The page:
Kensington KeyFolio Keyboard iPad case: Netbook killer or added baggage?
Finally, there's an iPad case with a built-in Bluetooth keyboard, but is it any good?
There are many differentiating factors between an iPad and a Netbook, but none so obvious and useful as a physical keyboard.
We've remarked several times since owning the iPad that the addition of a dedicated Bluetooth keyboard really helps the little slate become a pretty good mobile writing tool. Though a virtual onscreen keyboard does the job fairly well, especially in conjunction with a raised case like Apple's own microfiber one, it's no substitute for the rapid-fire feel of physical keys. I use an Apple Bluetooth keyboard with my iPad, and it's a great combo; the only problem is, even with its small size, carrying yet another gadget around ruins the appeal of the iPad's simplicity.
We've wondered why Bluetooth keyboard cases weren't immediately conceived for the iPad from day one, but six months later we've finally got one that's real. The Kensington KeyFolio is a leather-bound booklike case that bonds a thin silicon-covered Bluetooth keyboard to its inner lid, unfolding to turn an iPad into a veritable mini-workstation. For $99, the KeyFolio is cheaper than the sum total of most keyboards and cases on the market. Is it worth the investment? And more importantly,?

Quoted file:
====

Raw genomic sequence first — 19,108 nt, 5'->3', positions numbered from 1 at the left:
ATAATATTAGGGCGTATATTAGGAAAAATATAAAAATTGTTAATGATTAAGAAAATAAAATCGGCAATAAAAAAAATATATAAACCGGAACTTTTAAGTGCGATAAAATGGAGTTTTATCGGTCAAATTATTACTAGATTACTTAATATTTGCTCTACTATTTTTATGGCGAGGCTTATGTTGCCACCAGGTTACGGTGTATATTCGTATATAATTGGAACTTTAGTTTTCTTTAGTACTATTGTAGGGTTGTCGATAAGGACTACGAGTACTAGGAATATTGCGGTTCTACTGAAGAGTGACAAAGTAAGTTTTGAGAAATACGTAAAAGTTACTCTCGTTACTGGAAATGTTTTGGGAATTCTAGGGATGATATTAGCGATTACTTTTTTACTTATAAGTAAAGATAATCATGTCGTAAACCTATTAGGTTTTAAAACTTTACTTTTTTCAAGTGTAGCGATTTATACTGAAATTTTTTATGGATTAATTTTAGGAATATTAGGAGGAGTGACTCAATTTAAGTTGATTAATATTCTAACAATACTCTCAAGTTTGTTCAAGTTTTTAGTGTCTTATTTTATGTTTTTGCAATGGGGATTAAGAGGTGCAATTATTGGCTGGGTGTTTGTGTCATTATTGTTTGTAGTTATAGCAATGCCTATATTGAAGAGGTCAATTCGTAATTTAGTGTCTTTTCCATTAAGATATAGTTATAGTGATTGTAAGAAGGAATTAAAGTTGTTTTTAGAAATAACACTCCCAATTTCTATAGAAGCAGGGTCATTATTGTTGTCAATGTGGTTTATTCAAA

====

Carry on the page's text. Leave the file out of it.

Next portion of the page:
We had high hopes for this product, and in our first few moments with it we had those hopes slightly dashed. The case seems to have good overall construction quality, but it's considerably thicker than other iPad cases--a necessity when fitting in a keyboard. It turns a wafer-thin iPad into a bundle that's as thick as an 11.6-inch
The keyboard is small--smaller, even, than on a 10-inch Netbook. Sewing the keyboard into the case required extra edge margins, eliminating the possibility of edge-to-edge keys. The reduced space feels more like what you'd expect on a 7-inch Netbook. The keys are also very soft. Again, this is to protect the iPad, since the keyboard face also acts as the inside cover to the iPad's case, making contact with the glass screen when closed. Keys don't click so much as they softly compress. Those looking for tactile feedback will be jarred.
On the other hand, the keyboard works responsively, and we found ourselves writing well once we trusted the ergonomics and feel. The keyboard doesn't physically attach to the iPad at all; instead, it pairs via Bluetooth with the iPad. Initial setup is simple, though the device shows up as "wireless keyboard" on the iPad and requires a code to be entered on the keyboard before pairing activates. However, on subsequent uses, we found that our iPad didn't automatically pair with the KeyFolio; we had to "forget" the pairing and re-enter a code instead. Our unit was prerelease, so there's a chance this will be fixed in the final product, but it was distracting.
The keyboard can be recharged via a mini-USB port on the side, along with an included 4-pin-to-8-pin USB cable. A single large connect button controls pairing, but a physical switch on the side will also turn the keyboard on and off to conserve battery life.
Overall, the KeyFolio could be a clever case for people who truly use their iPad continuously for writing on the go, but it also weighs down the iPad and isn't good for casual use such as reading or video viewing. Use at your discretion.